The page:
Tuesday, April 25, 2006

Hamas Must Condemn Attacks on Civilians

Human Rights Watch gets it right over the latest attack on Israeli civilians by a Palestinian militant group:

The Palestinian armed group Islamic Jihad claimed responsibility for Monday’s attack in a Tel Aviv café, which killed nine civilians in addition to the bomber. After the attack Sami Abu Zuhri, a long-time official spokesman for Hamas, was widely quoted as saying that “the operation is a natural reaction to continued Israeli crimes against our people,” and that “the Palestinian people are in a state of self defense and have every right to use all means to defend themselves.”


Even in the face of Israeli violations of international human rights and humanitarian law, Palestinian armed groups have a duty to refrain from reprisals against civilians, and the Palestinian government has a responsibility to try to prevent such reprisals and punish those who engage in them.

Read the entire press release here.

Apologising for Indonesia

The Australian Section of the International Commission of Jurists reports:

ICJ Australia believes that unless the Government of Indonesia makes genuine efforts to make special autonomy succeed for the West Papuans at the practical level, the demand for self-determination and independence will continue to be a source of unrest in the province and will lead to human rights abuses and further suffering of the people.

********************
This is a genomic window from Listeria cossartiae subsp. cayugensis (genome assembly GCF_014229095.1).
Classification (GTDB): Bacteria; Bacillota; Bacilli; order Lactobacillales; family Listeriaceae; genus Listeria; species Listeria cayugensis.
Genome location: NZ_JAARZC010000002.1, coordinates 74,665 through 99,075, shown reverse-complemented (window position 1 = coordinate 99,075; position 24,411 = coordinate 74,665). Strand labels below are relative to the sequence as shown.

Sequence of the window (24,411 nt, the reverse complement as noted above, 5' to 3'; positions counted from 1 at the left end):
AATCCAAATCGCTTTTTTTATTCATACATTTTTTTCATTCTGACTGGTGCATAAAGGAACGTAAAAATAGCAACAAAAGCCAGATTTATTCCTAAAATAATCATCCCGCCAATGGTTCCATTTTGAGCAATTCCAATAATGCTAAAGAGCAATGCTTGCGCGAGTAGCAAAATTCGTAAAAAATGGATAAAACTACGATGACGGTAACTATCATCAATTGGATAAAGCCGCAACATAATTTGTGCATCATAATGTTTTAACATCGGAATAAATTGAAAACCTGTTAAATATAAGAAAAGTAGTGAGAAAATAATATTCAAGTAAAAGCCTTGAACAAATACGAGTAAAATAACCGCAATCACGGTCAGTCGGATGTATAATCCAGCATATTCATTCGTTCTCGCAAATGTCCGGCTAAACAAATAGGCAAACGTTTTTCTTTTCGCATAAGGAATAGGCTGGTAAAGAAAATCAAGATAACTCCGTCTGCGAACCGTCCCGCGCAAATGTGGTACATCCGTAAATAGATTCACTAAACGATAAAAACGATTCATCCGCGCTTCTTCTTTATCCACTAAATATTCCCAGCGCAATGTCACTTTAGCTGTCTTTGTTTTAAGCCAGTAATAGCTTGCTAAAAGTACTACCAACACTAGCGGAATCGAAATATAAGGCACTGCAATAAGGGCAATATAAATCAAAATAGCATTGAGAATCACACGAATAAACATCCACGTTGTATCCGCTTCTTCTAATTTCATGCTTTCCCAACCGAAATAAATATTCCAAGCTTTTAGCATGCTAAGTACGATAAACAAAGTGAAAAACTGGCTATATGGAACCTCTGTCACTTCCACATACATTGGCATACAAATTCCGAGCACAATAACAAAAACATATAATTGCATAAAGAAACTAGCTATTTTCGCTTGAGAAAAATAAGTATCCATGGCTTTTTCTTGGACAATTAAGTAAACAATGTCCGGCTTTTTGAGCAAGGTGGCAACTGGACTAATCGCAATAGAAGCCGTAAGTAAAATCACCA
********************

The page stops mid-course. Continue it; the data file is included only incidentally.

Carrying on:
Meantime, Sidney Jones from the International Crisis Group proves to be
Indonesia's latest Western apologist. On the ABC's Lateline program a few nights back, she continually gave the Indonesians the benefit of any doubt surrounding allegations of atrocities being committed in West Papua. Jones even went as far as to note that the most recent violent acts committed by Indonesia and its proxies were retalitatory - a response to 'separatist' violence:

I think when you talk about the brutality - and there's no question there has been brutality - it's important to remember that in the cases where we've seen students getting beaten up, it's been preceded by attacks on security forces.

Wednesday, April 19, 2006

West Papua

On the eve of Anzac Day, lest we forget Australia's shameful silence in the face of the decades long military occupation of West Papua by Indonesia. Quite unintentionally, a part of the archipelago which has generally suffered in silence has had drawn upon it the public attention of two Governments. Add to that our rather monolithic corporate media which has predominantly sought to abide by the analytical guidelines provided by Canberra and Jakarta.

But first, a history lesson. West Papuans are ethnically distinct from the Javanese, the ethnic group that dominates Indonesia's military, political and cultural life. Indeed, they are close if not the same, in terms of ethnic origin, as Papua New Guineans. In 1963 the Netherlands, the colonial ruler of West Papua, and Indonesia signed an agreeement that required Indonesia to hold a plesbicite on the province's future (known as the the 'Act of Free Choice') within 6 years of the Agreement's signature. As a recent report from the University of Sydney's Centre for Peace and Conflict Studies explained: